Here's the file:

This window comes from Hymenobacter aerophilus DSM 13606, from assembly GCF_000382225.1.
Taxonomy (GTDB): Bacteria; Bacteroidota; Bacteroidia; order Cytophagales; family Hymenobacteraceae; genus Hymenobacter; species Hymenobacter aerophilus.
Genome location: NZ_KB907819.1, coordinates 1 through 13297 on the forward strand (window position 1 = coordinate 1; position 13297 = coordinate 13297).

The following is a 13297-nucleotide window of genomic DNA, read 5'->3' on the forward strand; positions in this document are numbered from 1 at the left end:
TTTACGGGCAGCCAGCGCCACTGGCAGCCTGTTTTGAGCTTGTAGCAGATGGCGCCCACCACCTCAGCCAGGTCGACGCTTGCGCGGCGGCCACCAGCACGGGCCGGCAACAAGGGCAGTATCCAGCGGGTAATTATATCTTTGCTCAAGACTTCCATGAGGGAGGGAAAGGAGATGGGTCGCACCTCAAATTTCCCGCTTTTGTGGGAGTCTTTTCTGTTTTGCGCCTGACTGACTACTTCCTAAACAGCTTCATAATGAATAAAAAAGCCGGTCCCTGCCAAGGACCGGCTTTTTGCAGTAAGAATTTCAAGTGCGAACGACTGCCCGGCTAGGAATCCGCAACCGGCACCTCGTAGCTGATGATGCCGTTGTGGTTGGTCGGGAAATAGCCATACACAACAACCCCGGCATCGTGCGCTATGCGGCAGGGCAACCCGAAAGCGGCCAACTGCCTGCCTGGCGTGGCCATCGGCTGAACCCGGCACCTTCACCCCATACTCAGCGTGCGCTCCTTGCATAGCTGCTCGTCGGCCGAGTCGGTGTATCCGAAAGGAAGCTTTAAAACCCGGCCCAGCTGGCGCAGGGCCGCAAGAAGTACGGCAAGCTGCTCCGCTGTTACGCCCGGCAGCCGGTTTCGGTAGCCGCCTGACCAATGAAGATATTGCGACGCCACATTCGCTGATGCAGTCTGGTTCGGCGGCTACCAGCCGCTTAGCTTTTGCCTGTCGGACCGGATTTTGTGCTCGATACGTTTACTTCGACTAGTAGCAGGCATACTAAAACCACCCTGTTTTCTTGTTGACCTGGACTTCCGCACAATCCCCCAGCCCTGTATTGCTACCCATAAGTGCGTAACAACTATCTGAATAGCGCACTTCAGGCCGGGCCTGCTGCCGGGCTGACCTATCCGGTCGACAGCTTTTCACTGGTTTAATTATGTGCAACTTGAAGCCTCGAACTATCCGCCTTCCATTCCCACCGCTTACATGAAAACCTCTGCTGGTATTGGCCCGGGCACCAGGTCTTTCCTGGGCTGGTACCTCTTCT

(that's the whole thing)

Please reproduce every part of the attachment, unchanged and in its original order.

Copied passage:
This window comes from Hymenobacter aerophilus DSM 13606, from assembly GCF_000382225.1.
Taxonomy (GTDB): Bacteria; Bacteroidota; Bacteroidia; order Cytophagales; family Hymenobacteraceae; genus Hymenobacter; species Hymenobacter aerophilus.
Genome location: NZ_KB907819.1, coordinates 1 through 13297 on the forward strand (window position 1 = coordinate 1; position 13297 = coordinate 13297).

The following is a 13297-nucleotide window of genomic DNA, read 5'->3' on the forward strand; positions in this document are numbered from 1 at the left end:
TTTACGGGCAGCCAGCGCCACTGGCAGCCTGTTTTGAGCTTGTAGCAGATGGCGCCCACCACCTCAGCCAGGTCGACGCTTGCGCGGCGGCCACCAGCACGGGCCGGCAACAAGGGCAGTATCCAGCGGGTAATTATATCTTTGCTCAAGACTTCCATGAGGGAGGGAAAGGAGATGGGTCGCACCTCAAATTTCCCGCTTTTGTGGGAGTCTTTTCTGTTTTGCGCCTGACTGACTACTTCCTAAACAGCTTCATAATGAATAAAAAAGCCGGTCCCTGCCAAGGACCGGCTTTTTGCAGTAAGAATTTCAAGTGCGAACGACTGCCCGGCTAGGAATCCGCAACCGGCACCTCGTAGCTGATGATGCCGTTGTGGTTGGTCGGGAAATAGCCATACACAACAACCCCGGCATCGTGCGCTATGCGGCAGGGCAACCCGAAAGCGGCCAACTGCCTGCCTGGCGTGGCCATCGGCTGAACCCGGCACCTTCACCCCATACTCAGCGTGCGCTCCTTGCATAGCTGCTCGTCGGCCGAGTCGGTGTATCCGAAAGGAAGCTTTAAAACCCGGCCCAGCTGGCGCAGGGCCGCAAGAAGTACGGCAAGCTGCTCCGCTGTTACGCCCGGCAGCCGGTTTCGGTAGCCGCCTGACCAATGAAGATATTGCGACGCCACATTCGCTGATGCAGTCTGGTTCGGCGGCTACCAGCCGCTTAGCTTTTGCCTGTCGGACCGGATTTTGTGCTCGATACGTTTACTTCGACTAGTAGCAGGCATACTAAAACCACCCTGTTTTCTTGTTGACCTGGACTTCCGCACAATCCCCCAGCCCTGTATTGCTACCCATAAGTGCGTAACAACTATCTGAATAGCGCACTTCAGGCCGGGCCTGCTGCCGGGCTGACCTATCCGGTCGACAGCTTTTCACTGGTTTAATTATGTGCAACTTGAAGCCTCGAACTATCCGCCTTCCATTCCCACCGCTTACATGAAAACCTCTGCTGGTATTGGCCCGGGCACCAGGTCTTTCCTGGGCTGGTACCTCTTCT